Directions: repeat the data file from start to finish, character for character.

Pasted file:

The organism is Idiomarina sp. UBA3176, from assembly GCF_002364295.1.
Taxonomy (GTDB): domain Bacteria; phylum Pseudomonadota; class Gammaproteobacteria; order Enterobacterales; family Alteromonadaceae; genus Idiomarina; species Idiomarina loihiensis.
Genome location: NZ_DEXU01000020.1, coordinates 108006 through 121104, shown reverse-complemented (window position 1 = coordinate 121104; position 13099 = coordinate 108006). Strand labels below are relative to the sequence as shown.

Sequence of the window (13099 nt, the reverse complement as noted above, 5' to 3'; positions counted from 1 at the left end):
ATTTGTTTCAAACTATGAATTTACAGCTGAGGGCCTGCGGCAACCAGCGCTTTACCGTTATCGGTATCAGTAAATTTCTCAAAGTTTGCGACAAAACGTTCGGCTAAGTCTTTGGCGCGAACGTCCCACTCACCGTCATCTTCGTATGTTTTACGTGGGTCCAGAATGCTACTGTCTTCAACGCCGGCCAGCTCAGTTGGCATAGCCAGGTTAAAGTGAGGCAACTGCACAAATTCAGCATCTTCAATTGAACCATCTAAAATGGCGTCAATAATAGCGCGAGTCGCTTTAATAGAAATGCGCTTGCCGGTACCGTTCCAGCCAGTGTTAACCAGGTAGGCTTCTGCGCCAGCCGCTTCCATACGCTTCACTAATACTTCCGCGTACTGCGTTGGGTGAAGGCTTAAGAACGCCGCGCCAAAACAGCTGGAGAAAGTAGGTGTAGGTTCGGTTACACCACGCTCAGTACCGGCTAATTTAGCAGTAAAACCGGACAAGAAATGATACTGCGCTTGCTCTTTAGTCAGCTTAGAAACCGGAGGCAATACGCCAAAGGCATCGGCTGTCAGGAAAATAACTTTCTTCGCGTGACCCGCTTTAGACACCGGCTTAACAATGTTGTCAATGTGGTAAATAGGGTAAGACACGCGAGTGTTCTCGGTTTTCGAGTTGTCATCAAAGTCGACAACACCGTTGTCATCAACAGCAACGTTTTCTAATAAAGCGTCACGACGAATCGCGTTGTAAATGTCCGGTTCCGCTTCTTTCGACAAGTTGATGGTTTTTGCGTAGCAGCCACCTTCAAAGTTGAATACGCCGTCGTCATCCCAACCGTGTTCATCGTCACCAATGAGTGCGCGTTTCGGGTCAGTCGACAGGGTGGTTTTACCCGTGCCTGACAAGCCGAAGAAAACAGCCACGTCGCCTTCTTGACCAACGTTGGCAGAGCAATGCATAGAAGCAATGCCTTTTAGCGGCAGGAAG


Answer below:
The organism is Idiomarina sp. UBA3176, from assembly GCF_002364295.1.
Taxonomy (GTDB): domain Bacteria; phylum Pseudomonadota; class Gammaproteobacteria; order Enterobacterales; family Alteromonadaceae; genus Idiomarina; species Idiomarina loihiensis.
Genome location: NZ_DEXU01000020.1, coordinates 108006 through 121104, shown reverse-complemented (window position 1 = coordinate 121104; position 13099 = coordinate 108006). Strand labels below are relative to the sequence as shown.

Sequence of the window (13099 nt, the reverse complement as noted above, 5' to 3'; positions counted from 1 at the left end):
ATTTGTTTCAAACTATGAATTTACAGCTGAGGGCCTGCGGCAACCAGCGCTTTACCGTTATCGGTATCAGTAAATTTCTCAAAGTTTGCGACAAAACGTTCGGCTAAGTCTTTGGCGCGAACGTCCCACTCACCGTCATCTTCGTATGTTTTACGTGGGTCCAGAATGCTACTGTCTTCAACGCCGGCCAGCTCAGTTGGCATAGCCAGGTTAAAGTGAGGCAACTGCACAAATTCAGCATCTTCAATTGAACCATCTAAAATGGCGTCAATAATAGCGCGAGTCGCTTTAATAGAAATGCGCTTGCCGGTACCGTTCCAGCCAGTGTTAACCAGGTAGGCTTCTGCGCCAGCCGCTTCCATACGCTTCACTAATACTTCCGCGTACTGCGTTGGGTGAAGGCTTAAGAACGCCGCGCCAAAACAGCTGGAGAAAGTAGGTGTAGGTTCGGTTACACCACGCTCAGTACCGGCTAATTTAGCAGTAAAACCGGACAAGAAATGATACTGCGCTTGCTCTTTAGTCAGCTTAGAAACCGGAGGCAATACGCCAAAGGCATCGGCTGTCAGGAAAATAACTTTCTTCGCGTGACCCGCTTTAGACACCGGCTTAACAATGTTGTCAATGTGGTAAATAGGGTAAGACACGCGAGTGTTCTCGGTTTTCGAGTTGTCATCAAAGTCGACAACACCGTTGTCATCAACAGCAACGTTTTCTAATAAAGCGTCACGACGAATCGCGTTGTAAATGTCCGGTTCCGCTTCTTTCGACAAGTTGATGGTTTTTGCGTAGCAGCCACCTTCAAAGTTGAATACGCCGTCGTCATCCCAACCGTGTTCATCGTCACCAATGAGTGCGCGTTTCGGGTCAGTCGACAGGGTGGTTTTACCCGTGCCTGACAAGCCGAAGAAAACAGCCACGTCGCCTTCTTGACCAACGTTGGCAGAGCAATGCATAGAAGCAATGCCTTTTAGCGGCAGGAAG